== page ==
Superheroes becoming public domain: Superman in 2033, Batman soon after?


#1

My understanding is that 100 years or so after a property has been created (please correct any of this if I’m wrong), that property becomes public domain, so that ANYBODY can create a work based off of it. Many fairy tale characters (Peter Pan, for instance) fall under this domain. And, in about 2033, that will be when Superman becomes public domain, with Batman following a few years after.

Please chime in with your thoughts on this. Is this accurate? And if yes, what does it mean for a new generation of independent storytellers?


#2

Technically yes. Not gonna happen. The copyright for Mickey Mouse went up and Disney threw a bunch of lawyers at the case to keep it. I think it used to be 50 years or so before. If Warner Bros. is around at that time they’ll do the same. It’s like if Dracula was owned by a powerful company that still exists today. They’d do everything in the book to keep Dracula from being public domain.

Superman aside because that is a REALLY complicated legal situation and they may lose the rights to him way before 2033. Though it probably won’t happen, because the WB is rich… If anything the descendants of Superman’s creators will do stuff with the character and have some creative control over him in comics and movies if the WB doesn’t get their way during the next, umpteenth trial? The family keeps suing and keeps winning money, maybe that will just go on forever? And WB can keep it going for years with endless retrials. Again, the Superman thing is really complex and I’m not sure I understand all of it perfectly, you are probably better off reading up on it on the net…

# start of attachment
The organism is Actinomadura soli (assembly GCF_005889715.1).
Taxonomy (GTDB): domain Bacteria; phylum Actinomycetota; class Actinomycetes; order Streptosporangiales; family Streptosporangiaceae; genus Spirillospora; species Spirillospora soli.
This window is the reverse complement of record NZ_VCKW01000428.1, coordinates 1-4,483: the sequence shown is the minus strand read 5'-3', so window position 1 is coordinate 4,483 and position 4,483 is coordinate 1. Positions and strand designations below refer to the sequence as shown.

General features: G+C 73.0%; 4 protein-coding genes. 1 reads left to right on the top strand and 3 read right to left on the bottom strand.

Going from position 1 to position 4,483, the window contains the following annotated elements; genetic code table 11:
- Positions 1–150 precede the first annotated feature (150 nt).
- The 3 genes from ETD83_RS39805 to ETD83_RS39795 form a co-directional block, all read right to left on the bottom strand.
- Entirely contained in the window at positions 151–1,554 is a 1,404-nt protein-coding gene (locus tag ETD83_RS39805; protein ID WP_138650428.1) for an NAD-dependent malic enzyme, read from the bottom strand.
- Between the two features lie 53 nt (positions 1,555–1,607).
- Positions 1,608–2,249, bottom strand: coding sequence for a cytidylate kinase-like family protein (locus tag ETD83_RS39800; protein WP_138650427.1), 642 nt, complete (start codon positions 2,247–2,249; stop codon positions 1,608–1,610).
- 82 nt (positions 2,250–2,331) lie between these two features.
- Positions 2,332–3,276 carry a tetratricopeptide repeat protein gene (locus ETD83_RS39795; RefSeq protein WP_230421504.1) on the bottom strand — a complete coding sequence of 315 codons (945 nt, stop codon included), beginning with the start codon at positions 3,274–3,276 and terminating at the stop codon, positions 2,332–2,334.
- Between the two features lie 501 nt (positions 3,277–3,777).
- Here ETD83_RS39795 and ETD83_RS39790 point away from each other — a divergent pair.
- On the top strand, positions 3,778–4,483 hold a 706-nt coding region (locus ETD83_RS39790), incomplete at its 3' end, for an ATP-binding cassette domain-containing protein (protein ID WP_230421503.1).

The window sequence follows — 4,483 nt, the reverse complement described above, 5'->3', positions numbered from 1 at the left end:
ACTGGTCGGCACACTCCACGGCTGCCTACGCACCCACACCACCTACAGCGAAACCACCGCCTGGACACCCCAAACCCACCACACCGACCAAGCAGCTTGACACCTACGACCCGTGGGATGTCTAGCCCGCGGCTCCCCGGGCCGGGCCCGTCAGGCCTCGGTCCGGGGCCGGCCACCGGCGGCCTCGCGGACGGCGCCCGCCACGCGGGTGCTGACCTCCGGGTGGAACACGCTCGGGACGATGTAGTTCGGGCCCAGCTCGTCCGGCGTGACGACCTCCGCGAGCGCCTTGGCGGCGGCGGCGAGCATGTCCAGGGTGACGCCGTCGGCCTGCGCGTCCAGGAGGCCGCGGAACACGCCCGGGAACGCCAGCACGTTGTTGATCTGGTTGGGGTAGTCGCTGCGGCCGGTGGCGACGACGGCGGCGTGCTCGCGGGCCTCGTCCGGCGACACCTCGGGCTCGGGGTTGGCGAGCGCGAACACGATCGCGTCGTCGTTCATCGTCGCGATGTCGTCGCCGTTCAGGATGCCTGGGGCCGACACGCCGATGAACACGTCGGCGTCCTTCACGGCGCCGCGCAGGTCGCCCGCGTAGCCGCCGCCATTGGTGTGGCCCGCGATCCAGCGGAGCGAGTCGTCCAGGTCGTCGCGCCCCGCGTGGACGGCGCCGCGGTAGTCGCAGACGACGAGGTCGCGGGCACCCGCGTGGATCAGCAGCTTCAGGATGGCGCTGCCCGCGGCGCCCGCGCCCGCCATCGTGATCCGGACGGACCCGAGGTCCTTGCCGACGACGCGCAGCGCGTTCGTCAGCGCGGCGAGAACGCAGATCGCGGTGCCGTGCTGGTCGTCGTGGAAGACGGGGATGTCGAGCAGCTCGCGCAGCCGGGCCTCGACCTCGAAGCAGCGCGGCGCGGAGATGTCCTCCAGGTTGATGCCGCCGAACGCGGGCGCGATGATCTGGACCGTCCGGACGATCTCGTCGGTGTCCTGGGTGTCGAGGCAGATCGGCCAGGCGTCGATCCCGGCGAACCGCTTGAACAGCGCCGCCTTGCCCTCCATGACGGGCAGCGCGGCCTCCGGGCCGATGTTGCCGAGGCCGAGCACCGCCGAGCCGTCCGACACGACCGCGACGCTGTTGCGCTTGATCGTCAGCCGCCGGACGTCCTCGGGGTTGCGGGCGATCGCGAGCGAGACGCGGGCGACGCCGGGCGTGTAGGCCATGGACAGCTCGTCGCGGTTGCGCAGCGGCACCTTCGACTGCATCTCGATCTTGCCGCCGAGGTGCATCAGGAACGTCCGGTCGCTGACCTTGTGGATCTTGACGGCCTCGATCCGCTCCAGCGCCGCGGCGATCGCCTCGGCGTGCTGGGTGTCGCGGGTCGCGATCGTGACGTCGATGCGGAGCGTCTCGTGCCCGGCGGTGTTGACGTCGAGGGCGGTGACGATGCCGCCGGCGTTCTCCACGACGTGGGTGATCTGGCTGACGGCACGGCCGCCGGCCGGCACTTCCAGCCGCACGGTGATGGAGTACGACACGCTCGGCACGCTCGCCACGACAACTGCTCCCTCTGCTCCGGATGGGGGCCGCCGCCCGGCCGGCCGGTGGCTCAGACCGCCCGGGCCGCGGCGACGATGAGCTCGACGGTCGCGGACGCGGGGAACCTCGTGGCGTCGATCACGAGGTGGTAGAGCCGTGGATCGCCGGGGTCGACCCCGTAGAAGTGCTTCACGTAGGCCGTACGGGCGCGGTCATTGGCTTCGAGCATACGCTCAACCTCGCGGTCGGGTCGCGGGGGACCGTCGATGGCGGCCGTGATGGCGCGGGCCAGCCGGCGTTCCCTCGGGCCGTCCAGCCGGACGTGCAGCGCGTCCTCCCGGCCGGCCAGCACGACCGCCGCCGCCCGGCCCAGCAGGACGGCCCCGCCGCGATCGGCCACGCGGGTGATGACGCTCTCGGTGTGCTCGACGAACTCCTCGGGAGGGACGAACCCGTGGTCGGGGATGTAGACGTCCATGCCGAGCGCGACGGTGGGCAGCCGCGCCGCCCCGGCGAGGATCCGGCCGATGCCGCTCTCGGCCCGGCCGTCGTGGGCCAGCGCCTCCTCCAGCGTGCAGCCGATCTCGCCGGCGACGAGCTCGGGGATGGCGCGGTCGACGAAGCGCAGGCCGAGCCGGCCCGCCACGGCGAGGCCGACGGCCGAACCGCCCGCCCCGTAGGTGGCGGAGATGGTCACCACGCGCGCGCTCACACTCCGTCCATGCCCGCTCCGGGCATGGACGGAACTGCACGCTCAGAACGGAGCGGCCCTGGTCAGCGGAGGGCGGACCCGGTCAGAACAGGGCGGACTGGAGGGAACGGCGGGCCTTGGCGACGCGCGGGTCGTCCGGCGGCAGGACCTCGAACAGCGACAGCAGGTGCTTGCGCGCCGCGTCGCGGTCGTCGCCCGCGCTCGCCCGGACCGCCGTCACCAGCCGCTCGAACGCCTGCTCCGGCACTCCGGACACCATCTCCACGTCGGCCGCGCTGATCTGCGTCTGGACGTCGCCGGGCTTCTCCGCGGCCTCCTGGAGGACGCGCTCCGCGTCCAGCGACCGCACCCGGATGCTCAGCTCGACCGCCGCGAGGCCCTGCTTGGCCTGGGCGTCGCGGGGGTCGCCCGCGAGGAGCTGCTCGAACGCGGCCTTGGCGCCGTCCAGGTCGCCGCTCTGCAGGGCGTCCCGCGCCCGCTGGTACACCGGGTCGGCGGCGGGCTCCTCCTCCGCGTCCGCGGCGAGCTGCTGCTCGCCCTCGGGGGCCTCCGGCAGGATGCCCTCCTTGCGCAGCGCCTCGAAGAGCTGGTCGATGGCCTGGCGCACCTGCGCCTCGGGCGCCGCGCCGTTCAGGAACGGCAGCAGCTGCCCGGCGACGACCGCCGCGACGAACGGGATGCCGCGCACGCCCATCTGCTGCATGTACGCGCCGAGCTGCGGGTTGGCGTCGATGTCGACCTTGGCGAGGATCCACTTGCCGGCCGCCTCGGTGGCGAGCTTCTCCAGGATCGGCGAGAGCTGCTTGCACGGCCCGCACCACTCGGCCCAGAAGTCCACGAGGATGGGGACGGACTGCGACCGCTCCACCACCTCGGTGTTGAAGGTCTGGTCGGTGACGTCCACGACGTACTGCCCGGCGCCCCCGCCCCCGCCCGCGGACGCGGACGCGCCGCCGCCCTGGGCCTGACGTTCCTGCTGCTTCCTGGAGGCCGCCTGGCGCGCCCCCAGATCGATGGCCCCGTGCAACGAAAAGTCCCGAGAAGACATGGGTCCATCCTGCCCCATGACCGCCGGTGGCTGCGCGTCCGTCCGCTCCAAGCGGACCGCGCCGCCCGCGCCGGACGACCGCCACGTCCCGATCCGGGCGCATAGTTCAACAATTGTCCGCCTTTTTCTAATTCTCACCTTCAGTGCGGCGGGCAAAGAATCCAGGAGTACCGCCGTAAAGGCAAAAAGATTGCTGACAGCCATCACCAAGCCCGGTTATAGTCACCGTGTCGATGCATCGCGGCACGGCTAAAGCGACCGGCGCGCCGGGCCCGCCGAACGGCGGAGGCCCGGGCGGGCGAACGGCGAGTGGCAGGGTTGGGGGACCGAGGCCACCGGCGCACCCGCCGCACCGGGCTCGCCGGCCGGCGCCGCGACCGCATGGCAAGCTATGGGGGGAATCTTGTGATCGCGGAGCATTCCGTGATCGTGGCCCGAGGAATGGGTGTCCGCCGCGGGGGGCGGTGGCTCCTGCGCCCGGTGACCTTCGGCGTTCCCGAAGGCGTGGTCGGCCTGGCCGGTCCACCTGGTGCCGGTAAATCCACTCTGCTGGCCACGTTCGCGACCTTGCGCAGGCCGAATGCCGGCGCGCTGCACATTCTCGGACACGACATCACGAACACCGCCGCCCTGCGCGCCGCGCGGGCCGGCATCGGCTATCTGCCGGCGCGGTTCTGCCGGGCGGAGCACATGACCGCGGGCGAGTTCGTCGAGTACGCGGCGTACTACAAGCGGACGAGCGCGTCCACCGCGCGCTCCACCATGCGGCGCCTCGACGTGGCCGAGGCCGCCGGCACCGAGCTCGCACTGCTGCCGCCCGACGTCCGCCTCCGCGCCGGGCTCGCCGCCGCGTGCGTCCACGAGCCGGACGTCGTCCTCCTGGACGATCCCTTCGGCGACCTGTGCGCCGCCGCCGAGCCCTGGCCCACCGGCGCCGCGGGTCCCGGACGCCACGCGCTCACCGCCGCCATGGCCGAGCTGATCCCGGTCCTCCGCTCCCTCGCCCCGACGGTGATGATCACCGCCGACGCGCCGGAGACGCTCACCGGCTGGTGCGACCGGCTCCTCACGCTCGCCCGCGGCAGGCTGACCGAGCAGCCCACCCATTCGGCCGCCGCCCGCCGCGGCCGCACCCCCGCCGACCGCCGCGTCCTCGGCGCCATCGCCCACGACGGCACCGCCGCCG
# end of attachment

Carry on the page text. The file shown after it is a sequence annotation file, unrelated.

#3

Oh, snap! This means my Ray Palmer rock opera may proceed as planned after all…


#4

Let’s keep an eye out for Papa Superman’s “DC Fairy Tales!” in the near future.

“Batman and the Beanstalk” = That giant is gonna die. :mad:


#5

it’s not 100 years from creation… it’s 50 years after the death of the creator (IIRC I heard it was raised to 70 years recently?)


#6

Right, 50 years was the case with Mickey Mouse IIRC.


#7

Also I think Bob Kane died after Batman & Robin if memory serves me right, so Bats should be good.


#8

Wait, what if the character is owned by a company, isn’t that intellectual property as well? As long as the company is alive, the product can’t be touched nor used by anyone else.

Correct me if I am wrong.


#9

Who wouldn’t die after that movie?

Especially if you’re the one who created those characters…


#10

Bill Finger died a long time ago, but Jerry Robinson is still alive. Kane himself was somewhat extraneous.


#11

I know for media it was raised to 70 a while ago cause of some Elvis stuff I believe. I’d also be curious of the change based on trademark/copy-protection. I know getting something trademarked is a BITCH compared to getting copy-protection. I know the comic entities are not just copy-protected but trademarked, so as long as they continue to show ownership of the property, no one can use their likeness - the copy-protection may drop, but trademark can go indefinatly - so you’d just get hit with a different lawsuit for releasing your own Pre-Crisis Superman vs Prep-time Batman comic.

  • :bluu: